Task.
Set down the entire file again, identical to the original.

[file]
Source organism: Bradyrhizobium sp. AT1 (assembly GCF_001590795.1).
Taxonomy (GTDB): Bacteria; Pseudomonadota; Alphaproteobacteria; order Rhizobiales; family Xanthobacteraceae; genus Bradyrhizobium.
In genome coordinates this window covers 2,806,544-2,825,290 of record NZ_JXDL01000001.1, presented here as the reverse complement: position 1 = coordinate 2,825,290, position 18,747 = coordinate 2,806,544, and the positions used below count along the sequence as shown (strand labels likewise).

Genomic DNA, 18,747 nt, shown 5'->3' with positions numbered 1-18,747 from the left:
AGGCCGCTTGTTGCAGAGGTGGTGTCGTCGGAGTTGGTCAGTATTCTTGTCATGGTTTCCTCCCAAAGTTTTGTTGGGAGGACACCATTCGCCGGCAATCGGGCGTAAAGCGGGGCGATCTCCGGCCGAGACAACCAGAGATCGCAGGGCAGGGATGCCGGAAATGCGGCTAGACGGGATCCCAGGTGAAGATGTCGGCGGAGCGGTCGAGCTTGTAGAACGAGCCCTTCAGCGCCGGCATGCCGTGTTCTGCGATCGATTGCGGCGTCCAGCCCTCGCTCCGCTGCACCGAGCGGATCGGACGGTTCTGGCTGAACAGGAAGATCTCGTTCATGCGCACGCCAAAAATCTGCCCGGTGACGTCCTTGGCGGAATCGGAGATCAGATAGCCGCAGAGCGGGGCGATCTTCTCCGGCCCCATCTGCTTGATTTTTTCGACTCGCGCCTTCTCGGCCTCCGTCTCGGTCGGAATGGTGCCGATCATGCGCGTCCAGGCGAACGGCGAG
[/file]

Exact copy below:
Source organism: Bradyrhizobium sp. AT1 (assembly GCF_001590795.1).
Taxonomy (GTDB): Bacteria; Pseudomonadota; Alphaproteobacteria; order Rhizobiales; family Xanthobacteraceae; genus Bradyrhizobium.
In genome coordinates this window covers 2,806,544-2,825,290 of record NZ_JXDL01000001.1, presented here as the reverse complement: position 1 = coordinate 2,825,290, position 18,747 = coordinate 2,806,544, and the positions used below count along the sequence as shown (strand labels likewise).

Genomic DNA, 18,747 nt, shown 5'->3' with positions numbered 1-18,747 from the left:
AGGCCGCTTGTTGCAGAGGTGGTGTCGTCGGAGTTGGTCAGTATTCTTGTCATGGTTTCCTCCCAAAGTTTTGTTGGGAGGACACCATTCGCCGGCAATCGGGCGTAAAGCGGGGCGATCTCCGGCCGAGACAACCAGAGATCGCAGGGCAGGGATGCCGGAAATGCGGCTAGACGGGATCCCAGGTGAAGATGTCGGCGGAGCGGTCGAGCTTGTAGAACGAGCCCTTCAGCGCCGGCATGCCGTGTTCTGCGATCGATTGCGGCGTCCAGCCCTCGCTCCGCTGCACCGAGCGGATCGGACGGTTCTGGCTGAACAGGAAGATCTCGTTCATGCGCACGCCAAAAATCTGCCCGGTGACGTCCTTGGCGGAATCGGAGATCAGATAGCCGCAGAGCGGGGCGATCTTCTCCGGCCCCATCTGCTTGATTTTTTCGACTCGCGCCTTCTCGGCCTCCGTCTCGGTCGGAATGGTGCCGATCATGCGCGTCCAGGCGAACGGCGAG